Despite rarely bringing any major pass rush throughout the game, the Bears still managed to pressure Bradford on more than a quarter of the Vikings passing snaps. Their offensive line failed to handle anything Chicago threw at them. With the Bears not having to commit much towards their pass rush, they were able to drop defenders back into zone coverage further hindering Bradford’s ability to move the ball downfield. Their offense did not reach the end zone until the fourth quarter against a bad Bears defense as they were completely exposed.

The Vikings offense was never the main reason for their victories tis the season, but their offense needs to be able to get something going in order to continue winning games. After a 5-0 start they have dropped 2 straight and offensive coordinator Norv Turner has even stepped down. Minnesota’s defense is good enough alone to drag a mediocre offense to victory, as we saw during their hot start to the season, but with Jordan Howard having a career game for the Bears offense, they needed help on the other side of the ball.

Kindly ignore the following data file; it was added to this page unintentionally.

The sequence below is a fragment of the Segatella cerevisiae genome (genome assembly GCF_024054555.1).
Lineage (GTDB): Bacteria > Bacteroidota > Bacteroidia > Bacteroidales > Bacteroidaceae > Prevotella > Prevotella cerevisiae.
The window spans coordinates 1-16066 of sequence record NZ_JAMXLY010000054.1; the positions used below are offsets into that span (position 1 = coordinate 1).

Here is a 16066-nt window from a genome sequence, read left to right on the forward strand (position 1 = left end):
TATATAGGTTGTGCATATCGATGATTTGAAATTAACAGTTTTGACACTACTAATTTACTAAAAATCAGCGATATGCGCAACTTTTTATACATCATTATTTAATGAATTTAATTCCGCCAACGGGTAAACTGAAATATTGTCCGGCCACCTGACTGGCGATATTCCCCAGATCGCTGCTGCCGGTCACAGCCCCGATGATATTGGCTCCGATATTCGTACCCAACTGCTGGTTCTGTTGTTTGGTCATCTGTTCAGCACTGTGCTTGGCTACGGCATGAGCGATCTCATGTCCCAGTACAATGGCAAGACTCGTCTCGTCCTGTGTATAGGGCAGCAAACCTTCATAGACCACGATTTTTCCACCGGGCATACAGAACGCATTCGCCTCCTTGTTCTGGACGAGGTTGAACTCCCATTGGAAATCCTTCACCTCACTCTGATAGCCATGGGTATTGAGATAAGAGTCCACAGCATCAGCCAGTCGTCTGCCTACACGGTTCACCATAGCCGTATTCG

Header via Fox Sports

The Vikings and Their Unbeatable Pass Rush

Gif Breakdowns, NFL

Mansur Shaheen

The Minnesota Vikings defense has led them to a 4-0 start this season, yet they are still somehow underrated by many. When people hear about the Vikings they usually think about Adrian Peterson and Teddy Bridgewater, who are both currently out injured, and forget about the amazing defense they have put together. A defense so good they frustrated Odell Beckham Jr. to the point where he said he no longer finds the sport of football fun anymore. A defense so good, they may lead the Vikings all the way to the Super Bowl despite losing their quarterback before the season even began.